In Sudan, there are about 97% Muslims and only 1.5% Christians. Father Daniele is an Italian priest who is a member of the Neocatechumenal Way. He received his formation in the Redemptoris Mater Seminary in Beirut. Father Daniele is pictured above in front of the baptismal font in St. Kizito parish church in Dar es Salaam. This is his story.
Sudan: A chance for a better life - Catholic schooling system is one of the pillars of the Church
Dust and mud brick houses everywhere – as far as the eye can see. The houses indistinguishable in colour from the ground on which they stand. Trees are few and far between. The road leading northwards from the Sudanese capital Khartoum shimmers in the burning heat. The temperature is 45°C according to the thermometer. At a certain point the car turns off into an unmade road with deep potholes, into a residential suburb. “Welcome to the Saint Kizito School of Daressalaam”, says our host, Father Daniele, as we stand in the courtyard of the school, which is named after the youngest of the Ugandan martyrs. This Italian priest is a member of the clergy of the Catholic archdiocese of Khartoum. His fluent Arabic enables him to communicate with the people of his parish in their own language. “I belong to the Neo-Catechumenal Way and I studied at our seminary in Beirut. I‘ve been living in Sudan now for over 10 years.” A move he has never regretted, ever, he tells us. “But it is an extremely difficult pastoral field we work in here as priests”, he adds. This has to do more than anything with the life circumstances of his parishioners. “They are totally uprooted people. The parishioners we are dealing with here are for the most part former country dwellers from the Nuba mountains in the south of Sudan. Their lives there were marked by the customs and traditions of their villages. But here, far from their homeland, they are completely lost.” Many of them arrived many years ago already in the Khartoum area, in search of work or in order to escape the fighting in their homeland. But most of them can only survive as day labourers, and this eats away at the men‘s sense of self-worth. “Many of them simply drift around idly when they don‘t have any work”, says Father Daniele. And many have no work at all. “In their traditional view of themselves, they are herders and warriors. But since there is no fighting no herding to be done here, all the work falls on the shoulders of the womenfolk.”
Unlike 90% of the Sudanese, who are Sunni Muslims, the people of the Nuba Mountains are Christians. Owing to the fact that the Christian faith did not arrive in Sudan until the 19th century and is not deeply rooted, there are often syncretist tendencies, with magic practices rubbing shoulders with the Christian faith. For this reason Father Daniele attaches great importance to helping people grow in their faith. “I want to show people, above all in spite of their poverty, that God loves them. And indeed each of them individually.” This is not always easy to understand for people imbued with a tribal way of thinking, he explains. But at least he has no concerns regarding poor church attendance. “The people come in large numbers to church. On Sundays our church is full”, he tells us. The catholic charity Aid to the Church in Need (ACN) helped to pay for its construction. Father Daniele thanks all ACN‘s benefactors for their help. “It is extremely important that the church should be a beautiful and worthy place”, he explains. “It is undoubtedly the most beautiful place in the lives of these people, since they otherwise know only their own poverty stricken huts and homes.”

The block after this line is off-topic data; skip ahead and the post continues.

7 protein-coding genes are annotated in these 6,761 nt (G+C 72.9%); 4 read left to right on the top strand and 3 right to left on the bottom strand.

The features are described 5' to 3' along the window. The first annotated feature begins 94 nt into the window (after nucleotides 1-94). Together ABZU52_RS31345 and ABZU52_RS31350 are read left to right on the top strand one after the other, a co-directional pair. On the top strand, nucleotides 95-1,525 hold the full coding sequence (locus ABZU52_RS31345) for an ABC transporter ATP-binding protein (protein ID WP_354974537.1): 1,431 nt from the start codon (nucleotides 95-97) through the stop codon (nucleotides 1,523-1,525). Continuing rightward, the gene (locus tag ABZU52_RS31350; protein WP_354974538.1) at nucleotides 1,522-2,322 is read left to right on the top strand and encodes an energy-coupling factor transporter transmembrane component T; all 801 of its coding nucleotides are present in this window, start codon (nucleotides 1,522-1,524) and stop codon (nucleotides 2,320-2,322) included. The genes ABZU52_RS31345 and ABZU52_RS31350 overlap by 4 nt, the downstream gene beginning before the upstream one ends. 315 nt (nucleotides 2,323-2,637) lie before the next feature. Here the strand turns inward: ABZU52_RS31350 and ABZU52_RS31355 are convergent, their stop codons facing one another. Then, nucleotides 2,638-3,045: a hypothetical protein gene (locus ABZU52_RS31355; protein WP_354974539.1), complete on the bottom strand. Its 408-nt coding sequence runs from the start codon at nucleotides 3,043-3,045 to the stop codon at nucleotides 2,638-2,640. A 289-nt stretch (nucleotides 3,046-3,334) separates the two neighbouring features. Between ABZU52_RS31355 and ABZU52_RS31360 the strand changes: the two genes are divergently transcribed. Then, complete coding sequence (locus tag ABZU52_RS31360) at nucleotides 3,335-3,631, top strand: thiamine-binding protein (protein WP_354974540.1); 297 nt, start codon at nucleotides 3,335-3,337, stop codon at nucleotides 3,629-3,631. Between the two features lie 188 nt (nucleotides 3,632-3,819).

Father Daniele has a particular concern for the children. The parish school is his most important resource in this respect. “Many of the children would spend the whole day roaming around the streets if they didn‘t come to us in school. Their parents show little concern for them. Attention, and even tenderness, is something most of them have never experienced, and above all not from their fathers.” Father Daniele therefore wants to convey to the children a sense of their own self-worth. “We want to show them that they are respected, precious people, loved by God, by listening to each one of them and showing them respect.” And precisely because the circumstances of the children are so difficult and their families so large and so poor – eight children and more is by no means unusual – he places great hope in the schools. “However modest our means are here, without education the children will have no chance of a better life.”
It is true, the school system is one of the pillars on which the numerically small Catholic Church rests. For one Church representative – who would prefer his name is not made public – the Church educational system is crucially important. “Our schools gain us acceptance among the majority Muslim community, and above all with the state. It is strongly Islamic, and yet because of the rapid population growth, the number of people moving into the towns and the limited public resources, it is overstretched and unable to provide enough schools. Hence it is happy to see the Church involved. As a Church we maintain almost 20 public schools in Khartoum city alone, and permission to build schools – unlike for churches – is something that is always granted to us.” The schools are attended both by Christians and by Muslims. Our interlocutor is fully aware that the quality of the schools is not the highest. “After all, we scarcely have money for teachers and books, and nor do our pupils either.” But no pupil is refused admittance, even if he or she cannot afford the school fees. “For the children of the poorest families the school is the only possibility of bringing a little order into their lives”, he tells us.